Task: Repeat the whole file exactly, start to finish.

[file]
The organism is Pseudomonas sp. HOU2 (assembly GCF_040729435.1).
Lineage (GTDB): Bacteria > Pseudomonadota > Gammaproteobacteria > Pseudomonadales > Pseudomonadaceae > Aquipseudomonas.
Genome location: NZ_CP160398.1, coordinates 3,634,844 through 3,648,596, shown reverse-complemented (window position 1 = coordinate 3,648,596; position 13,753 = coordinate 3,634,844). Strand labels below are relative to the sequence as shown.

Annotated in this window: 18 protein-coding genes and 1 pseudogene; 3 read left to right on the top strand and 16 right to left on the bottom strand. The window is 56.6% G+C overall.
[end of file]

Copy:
The organism is Pseudomonas sp. HOU2 (assembly GCF_040729435.1).
Lineage (GTDB): Bacteria > Pseudomonadota > Gammaproteobacteria > Pseudomonadales > Pseudomonadaceae > Aquipseudomonas.
Genome location: NZ_CP160398.1, coordinates 3,634,844 through 3,648,596, shown reverse-complemented (window position 1 = coordinate 3,648,596; position 13,753 = coordinate 3,634,844). Strand labels below are relative to the sequence as shown.

Annotated in this window: 18 protein-coding genes and 1 pseudogene; 3 read left to right on the top strand and 16 right to left on the bottom strand. The window is 56.6% G+C overall.